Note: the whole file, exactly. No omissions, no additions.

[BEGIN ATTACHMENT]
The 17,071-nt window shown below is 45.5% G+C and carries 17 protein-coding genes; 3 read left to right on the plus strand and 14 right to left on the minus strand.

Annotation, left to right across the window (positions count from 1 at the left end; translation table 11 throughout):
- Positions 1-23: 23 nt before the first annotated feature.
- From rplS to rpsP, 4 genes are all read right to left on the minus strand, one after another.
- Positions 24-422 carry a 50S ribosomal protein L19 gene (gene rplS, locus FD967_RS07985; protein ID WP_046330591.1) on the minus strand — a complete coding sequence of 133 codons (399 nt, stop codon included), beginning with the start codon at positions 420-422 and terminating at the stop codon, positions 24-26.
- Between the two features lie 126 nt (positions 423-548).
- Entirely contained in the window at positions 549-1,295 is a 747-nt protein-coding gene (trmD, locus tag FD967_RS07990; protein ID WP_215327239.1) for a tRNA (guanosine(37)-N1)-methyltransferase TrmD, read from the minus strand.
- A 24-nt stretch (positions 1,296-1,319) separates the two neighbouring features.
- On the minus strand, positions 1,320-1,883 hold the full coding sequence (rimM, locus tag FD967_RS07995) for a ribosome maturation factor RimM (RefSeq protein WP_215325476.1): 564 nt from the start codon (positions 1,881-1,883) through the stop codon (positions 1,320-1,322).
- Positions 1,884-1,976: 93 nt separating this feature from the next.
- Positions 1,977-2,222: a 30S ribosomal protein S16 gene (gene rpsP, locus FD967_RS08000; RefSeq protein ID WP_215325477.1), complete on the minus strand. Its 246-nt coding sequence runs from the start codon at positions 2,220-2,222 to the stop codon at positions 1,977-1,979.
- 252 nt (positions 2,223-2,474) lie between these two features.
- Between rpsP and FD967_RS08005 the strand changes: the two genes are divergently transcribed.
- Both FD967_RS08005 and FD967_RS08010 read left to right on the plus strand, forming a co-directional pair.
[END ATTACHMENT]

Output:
The 17,071-nt window shown below is 45.5% G+C and carries 17 protein-coding genes; 3 read left to right on the plus strand and 14 right to left on the minus strand.

Annotation, left to right across the window (positions count from 1 at the left end; translation table 11 throughout):
- Positions 1-23: 23 nt before the first annotated feature.
- From rplS to rpsP, 4 genes are all read right to left on the minus strand, one after another.
- Positions 24-422 carry a 50S ribosomal protein L19 gene (gene rplS, locus FD967_RS07985; protein ID WP_046330591.1) on the minus strand — a complete coding sequence of 133 codons (399 nt, stop codon included), beginning with the start codon at positions 420-422 and terminating at the stop codon, positions 24-26.
- Between the two features lie 126 nt (positions 423-548).
- Entirely contained in the window at positions 549-1,295 is a 747-nt protein-coding gene (trmD, locus tag FD967_RS07990; protein ID WP_215327239.1) for a tRNA (guanosine(37)-N1)-methyltransferase TrmD, read from the minus strand.
- A 24-nt stretch (positions 1,296-1,319) separates the two neighbouring features.
- On the minus strand, positions 1,320-1,883 hold the full coding sequence (rimM, locus tag FD967_RS07995) for a ribosome maturation factor RimM (RefSeq protein WP_215325476.1): 564 nt from the start codon (positions 1,881-1,883) through the stop codon (positions 1,320-1,322).
- Positions 1,884-1,976: 93 nt separating this feature from the next.
- Positions 1,977-2,222: a 30S ribosomal protein S16 gene (gene rpsP, locus FD967_RS08000; RefSeq protein ID WP_215325477.1), complete on the minus strand. Its 246-nt coding sequence runs from the start codon at positions 2,220-2,222 to the stop codon at positions 1,977-1,979.
- 252 nt (positions 2,223-2,474) lie between these two features.
- Between rpsP and FD967_RS08005 the strand changes: the two genes are divergently transcribed.
- Both FD967_RS08005 and FD967_RS08010 read left to right on the plus strand, forming a co-directional pair.